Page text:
"Coming Up Roses"   Lot no. 3926

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By George Hughes (1907-1990)

22.00" x 20.25"; Framed 24.50" x 26.50"
Oil on Masonite
Signed Lower Left: Hughes



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Original cover illustration for The Saturday Evening Post, June 8, 1957.


The Post described, “It is so stimulating to see a child exert his psychological freedom and earnestly devote himself to creative self-expression. Johnny is creating a place to grow more geraniums. Given more time, he might also move all those loose sidewalk bricks onto the lawn and create a pretty red mountain. Maybe he’s too young to turn on the hose and squirt a brook downstairs to help mommy with her wash—but never underestimate the physical and imaginative powers of a little one. Anyway, mother has come, seen, and been stimulated, and John had better retire to his orthodox playing devices at the double-quick…. George Hughes’ father, George Sr., used to have a back yard like that in Brooklyn; the son, when he was a child, never dug up geraniums, but he turned out creative in spite of it.”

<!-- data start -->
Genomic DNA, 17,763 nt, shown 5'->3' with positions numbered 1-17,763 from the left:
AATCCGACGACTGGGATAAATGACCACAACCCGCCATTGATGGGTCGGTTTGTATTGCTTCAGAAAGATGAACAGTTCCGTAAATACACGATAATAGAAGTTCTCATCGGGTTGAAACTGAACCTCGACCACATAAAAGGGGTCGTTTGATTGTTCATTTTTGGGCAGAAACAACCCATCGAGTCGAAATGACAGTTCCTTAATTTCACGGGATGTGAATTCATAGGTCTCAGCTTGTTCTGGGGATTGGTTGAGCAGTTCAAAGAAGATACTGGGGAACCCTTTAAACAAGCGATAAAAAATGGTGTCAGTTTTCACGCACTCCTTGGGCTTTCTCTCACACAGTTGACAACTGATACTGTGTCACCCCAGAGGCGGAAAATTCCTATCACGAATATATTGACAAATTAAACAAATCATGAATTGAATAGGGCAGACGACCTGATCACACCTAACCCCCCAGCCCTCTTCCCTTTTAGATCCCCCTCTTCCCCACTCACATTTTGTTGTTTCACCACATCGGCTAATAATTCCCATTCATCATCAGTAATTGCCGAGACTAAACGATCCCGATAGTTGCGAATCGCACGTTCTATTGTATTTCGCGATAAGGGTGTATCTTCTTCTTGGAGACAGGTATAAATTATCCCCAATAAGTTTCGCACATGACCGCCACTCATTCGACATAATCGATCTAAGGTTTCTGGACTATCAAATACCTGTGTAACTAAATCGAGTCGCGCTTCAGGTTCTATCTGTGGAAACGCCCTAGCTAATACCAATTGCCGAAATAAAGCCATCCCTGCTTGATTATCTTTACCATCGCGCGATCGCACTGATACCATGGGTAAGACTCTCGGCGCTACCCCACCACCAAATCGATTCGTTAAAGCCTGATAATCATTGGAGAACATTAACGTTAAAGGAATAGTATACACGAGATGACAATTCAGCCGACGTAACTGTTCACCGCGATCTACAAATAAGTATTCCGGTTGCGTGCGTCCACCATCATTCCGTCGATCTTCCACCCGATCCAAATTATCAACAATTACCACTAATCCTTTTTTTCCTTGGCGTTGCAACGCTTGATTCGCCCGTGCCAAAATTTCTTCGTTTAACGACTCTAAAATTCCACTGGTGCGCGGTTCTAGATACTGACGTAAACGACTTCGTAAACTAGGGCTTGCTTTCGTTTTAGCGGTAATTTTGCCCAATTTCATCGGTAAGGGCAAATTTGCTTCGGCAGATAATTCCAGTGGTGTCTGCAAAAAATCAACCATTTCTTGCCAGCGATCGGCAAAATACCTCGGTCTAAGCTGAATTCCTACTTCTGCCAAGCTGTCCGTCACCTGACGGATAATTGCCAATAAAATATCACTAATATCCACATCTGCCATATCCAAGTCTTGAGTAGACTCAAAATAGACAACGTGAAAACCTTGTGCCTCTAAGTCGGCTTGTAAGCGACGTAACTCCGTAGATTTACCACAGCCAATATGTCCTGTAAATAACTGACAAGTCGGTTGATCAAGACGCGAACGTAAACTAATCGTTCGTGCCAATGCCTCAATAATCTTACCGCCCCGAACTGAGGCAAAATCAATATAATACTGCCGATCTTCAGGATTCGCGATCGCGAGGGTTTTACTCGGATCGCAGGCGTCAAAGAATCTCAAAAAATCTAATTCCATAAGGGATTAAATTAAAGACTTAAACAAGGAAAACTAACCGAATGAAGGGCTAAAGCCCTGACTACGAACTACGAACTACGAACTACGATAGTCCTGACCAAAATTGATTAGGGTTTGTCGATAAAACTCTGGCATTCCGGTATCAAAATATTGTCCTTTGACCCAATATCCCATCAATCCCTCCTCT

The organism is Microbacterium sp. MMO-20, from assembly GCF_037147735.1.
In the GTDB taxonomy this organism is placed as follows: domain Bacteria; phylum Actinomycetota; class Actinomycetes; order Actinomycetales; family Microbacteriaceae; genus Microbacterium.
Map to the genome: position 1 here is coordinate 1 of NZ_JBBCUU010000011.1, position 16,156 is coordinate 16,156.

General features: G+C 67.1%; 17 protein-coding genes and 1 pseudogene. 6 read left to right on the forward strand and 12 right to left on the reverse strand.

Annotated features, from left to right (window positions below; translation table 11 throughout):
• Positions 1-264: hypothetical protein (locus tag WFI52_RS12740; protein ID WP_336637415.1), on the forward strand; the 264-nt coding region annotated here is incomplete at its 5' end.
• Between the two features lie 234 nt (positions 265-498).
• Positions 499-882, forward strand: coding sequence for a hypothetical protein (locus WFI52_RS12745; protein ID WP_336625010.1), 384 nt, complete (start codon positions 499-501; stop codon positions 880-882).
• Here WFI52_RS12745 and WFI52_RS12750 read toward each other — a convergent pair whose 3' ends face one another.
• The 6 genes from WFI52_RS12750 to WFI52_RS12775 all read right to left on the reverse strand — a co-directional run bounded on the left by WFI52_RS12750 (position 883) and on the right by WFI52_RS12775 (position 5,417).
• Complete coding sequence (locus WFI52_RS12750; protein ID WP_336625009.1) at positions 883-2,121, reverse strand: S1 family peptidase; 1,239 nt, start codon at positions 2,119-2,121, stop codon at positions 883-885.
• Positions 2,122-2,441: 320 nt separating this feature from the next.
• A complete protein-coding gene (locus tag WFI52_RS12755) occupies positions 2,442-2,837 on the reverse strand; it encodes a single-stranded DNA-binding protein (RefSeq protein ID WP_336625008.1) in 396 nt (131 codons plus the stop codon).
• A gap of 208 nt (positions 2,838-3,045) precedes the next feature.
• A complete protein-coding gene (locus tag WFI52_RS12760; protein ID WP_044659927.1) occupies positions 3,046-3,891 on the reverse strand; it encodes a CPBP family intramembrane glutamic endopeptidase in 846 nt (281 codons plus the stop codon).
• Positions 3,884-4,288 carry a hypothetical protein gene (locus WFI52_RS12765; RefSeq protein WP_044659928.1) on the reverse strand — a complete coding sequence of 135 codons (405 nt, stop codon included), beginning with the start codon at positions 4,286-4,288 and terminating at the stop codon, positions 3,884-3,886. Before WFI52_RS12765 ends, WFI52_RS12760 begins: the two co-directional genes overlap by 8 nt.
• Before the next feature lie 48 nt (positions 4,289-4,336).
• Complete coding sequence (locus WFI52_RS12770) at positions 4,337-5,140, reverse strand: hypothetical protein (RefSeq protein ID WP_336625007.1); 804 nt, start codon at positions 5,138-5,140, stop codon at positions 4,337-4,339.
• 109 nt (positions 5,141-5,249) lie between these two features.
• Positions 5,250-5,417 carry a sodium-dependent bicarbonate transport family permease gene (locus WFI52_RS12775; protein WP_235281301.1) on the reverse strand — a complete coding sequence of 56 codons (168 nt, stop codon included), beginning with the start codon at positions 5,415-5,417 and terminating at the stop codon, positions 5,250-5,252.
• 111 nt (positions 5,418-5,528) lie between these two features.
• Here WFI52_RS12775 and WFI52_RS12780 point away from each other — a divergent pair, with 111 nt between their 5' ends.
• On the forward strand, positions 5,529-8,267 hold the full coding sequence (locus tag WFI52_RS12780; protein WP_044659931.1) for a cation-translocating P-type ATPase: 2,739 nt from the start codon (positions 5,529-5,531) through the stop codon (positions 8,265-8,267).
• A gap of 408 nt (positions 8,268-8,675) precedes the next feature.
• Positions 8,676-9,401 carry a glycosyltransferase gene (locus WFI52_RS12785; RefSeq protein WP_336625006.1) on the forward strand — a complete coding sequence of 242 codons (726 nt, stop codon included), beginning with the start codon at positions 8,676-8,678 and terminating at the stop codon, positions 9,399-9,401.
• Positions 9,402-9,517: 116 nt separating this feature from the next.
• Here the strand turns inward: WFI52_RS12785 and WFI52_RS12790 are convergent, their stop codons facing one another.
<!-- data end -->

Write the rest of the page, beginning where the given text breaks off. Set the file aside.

(The Saturday Evening Post, June 8, 1957, p. 3)

Explore related art collections: 1950s / Family / Children / Saturday Evening Post Covers / Humor / $100,000 & Above

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A native New Yorker, George Hughes studied at the Art Students League and the National Academy of Design. Some of his early work included fashion drawing, and there was a stint as a special designer in the automobile field in Detroit.

   For many years, Hughes was one of the most prolific painters of Saturday Evening Post covers; in addition, he painted many editorial illustrations for the Post and other publications, including McCall’s, Woman’s Day, American Magazine, Reader’s Digest, and Cosmopolitan magazines.

   Hughes was one of the originators and masters of the “sitcom” magazine cover, and through his efforts, readers would spend minutes rather than seconds looking at the covers.

   Also a painter, he exhibited at the Pennsylvania Academy of the Fine Arts, The Detroit Museum, and the Art Institute of Chicago. In recent years he restricted his work to portraiture.